Sydney left at the end of September and a little while before she left I began to connect with more people in Columbia.  I can’t remember the last time I’ve met so many fun and interesting new people in such a short amount of time.  I hosted my first Taco Tuesday potluck-type event about a month ago, unfortunately by the time most people got here it was too late for a tour.  I’m excited and energized about becoming a part of the community and all the fun, collaboration, and mutual support it brings.


My Summer at Maya Creek

Posted by Tao on September 19, 2013

*Written by Sydney

My summer at Maya Creek is drawing to a close. The past three months have been an amazing opportunity to do things hands-on, experiment, and explore. I have had fun attempting a wide range of tasks at Maya Creek, and (of course) have had a similarly wide range of outcomes. Some projects have definitely turned out better than others.

Peeling a cedar trunk for a postOne of the more interesting projects I attempted was to tan a deer hide and then use the hide to make moccasins. I had this over-the-top vision of walking around in really cute moccasins, and when someone would ask me where I got them, I would casually say, “Oh, these? I just threw them together after curing and tanning the hide.” One of the early steps involved soaking the hide in a solution of wood ash to make the fur and outer layer of skin easier to scrape off. However, after soaking the hide for the allotted time, I found that not all of the hide was properly drenched and some of the fur wouldn’t come off. Even worse, some sections were overly-soaked, and those parts of the hide would basically disintegrate into a disgusting mush when touched. At this point, the hide was ruined. Tao had tried tanning a hide earlier, and had gotten similar results, making me think that the book that we both followed recommended using a solution that was much too strong. So, the super cute moccasins were not to be.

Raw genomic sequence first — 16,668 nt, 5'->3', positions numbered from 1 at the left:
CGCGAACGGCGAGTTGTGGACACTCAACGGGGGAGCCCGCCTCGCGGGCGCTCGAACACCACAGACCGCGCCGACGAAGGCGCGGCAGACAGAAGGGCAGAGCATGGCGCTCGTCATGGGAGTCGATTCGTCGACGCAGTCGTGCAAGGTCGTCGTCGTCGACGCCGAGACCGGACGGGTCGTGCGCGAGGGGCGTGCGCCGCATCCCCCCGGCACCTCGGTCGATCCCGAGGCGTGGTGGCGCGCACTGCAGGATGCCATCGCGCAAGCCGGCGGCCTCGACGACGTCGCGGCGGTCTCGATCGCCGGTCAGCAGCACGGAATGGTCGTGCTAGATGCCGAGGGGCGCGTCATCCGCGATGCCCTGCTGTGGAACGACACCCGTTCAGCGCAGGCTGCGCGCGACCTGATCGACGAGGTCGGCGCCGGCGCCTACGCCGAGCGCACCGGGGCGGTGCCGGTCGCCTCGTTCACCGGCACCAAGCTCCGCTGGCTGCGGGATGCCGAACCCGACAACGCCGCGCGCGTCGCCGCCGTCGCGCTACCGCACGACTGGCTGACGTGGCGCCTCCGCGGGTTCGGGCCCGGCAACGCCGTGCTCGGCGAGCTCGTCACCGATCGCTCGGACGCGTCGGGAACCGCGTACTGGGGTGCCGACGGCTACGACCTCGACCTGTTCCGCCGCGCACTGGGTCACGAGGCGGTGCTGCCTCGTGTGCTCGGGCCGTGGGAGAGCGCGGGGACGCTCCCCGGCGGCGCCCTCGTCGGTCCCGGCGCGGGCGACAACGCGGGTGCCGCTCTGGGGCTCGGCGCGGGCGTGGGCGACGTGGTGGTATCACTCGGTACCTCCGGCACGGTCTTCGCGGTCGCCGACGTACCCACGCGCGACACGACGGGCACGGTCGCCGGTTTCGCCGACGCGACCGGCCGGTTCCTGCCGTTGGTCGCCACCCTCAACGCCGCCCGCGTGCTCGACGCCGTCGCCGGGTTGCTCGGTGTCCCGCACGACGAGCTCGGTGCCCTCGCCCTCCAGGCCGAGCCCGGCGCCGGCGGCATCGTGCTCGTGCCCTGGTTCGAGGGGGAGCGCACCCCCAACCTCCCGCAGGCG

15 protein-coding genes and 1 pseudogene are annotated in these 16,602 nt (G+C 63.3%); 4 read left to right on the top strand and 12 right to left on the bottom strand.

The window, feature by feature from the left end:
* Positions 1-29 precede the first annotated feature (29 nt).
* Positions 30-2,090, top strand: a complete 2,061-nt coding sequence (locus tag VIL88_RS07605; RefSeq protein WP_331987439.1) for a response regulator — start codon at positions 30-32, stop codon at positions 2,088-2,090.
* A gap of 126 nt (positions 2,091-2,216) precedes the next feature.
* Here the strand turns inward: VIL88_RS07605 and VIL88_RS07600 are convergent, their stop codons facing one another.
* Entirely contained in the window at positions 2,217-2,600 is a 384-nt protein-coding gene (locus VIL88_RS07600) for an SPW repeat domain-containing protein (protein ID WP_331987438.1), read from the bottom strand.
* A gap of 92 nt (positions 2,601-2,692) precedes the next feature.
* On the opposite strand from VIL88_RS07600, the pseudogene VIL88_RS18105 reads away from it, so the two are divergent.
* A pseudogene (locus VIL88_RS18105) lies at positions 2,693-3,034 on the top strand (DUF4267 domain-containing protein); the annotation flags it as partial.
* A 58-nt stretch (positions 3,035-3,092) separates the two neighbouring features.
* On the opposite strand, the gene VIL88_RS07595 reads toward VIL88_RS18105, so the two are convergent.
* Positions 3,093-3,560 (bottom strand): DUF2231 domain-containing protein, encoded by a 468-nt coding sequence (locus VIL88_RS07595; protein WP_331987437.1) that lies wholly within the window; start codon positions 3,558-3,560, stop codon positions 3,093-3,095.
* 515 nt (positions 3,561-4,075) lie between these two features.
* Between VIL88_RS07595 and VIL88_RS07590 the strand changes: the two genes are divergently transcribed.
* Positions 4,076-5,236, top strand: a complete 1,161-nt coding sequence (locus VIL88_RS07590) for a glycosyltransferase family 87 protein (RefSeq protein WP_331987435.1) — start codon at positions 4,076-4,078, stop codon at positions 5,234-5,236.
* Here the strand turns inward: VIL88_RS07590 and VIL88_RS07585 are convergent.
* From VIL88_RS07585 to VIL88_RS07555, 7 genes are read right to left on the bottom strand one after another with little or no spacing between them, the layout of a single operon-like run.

Another thing I have attempted, with much better results, was building a large shelf for the shed. Currently the shed is a huge jumble of different items, and as Tao isn’t sure where he wants to put everything, there is not a lot I can do to help. However, this shelf should help organize some of the smaller building supplies and tools. It was my first large construction project (its bigger than I am!) and I am pretty pleased with how it came out. It’s not perfect, but it should do the job.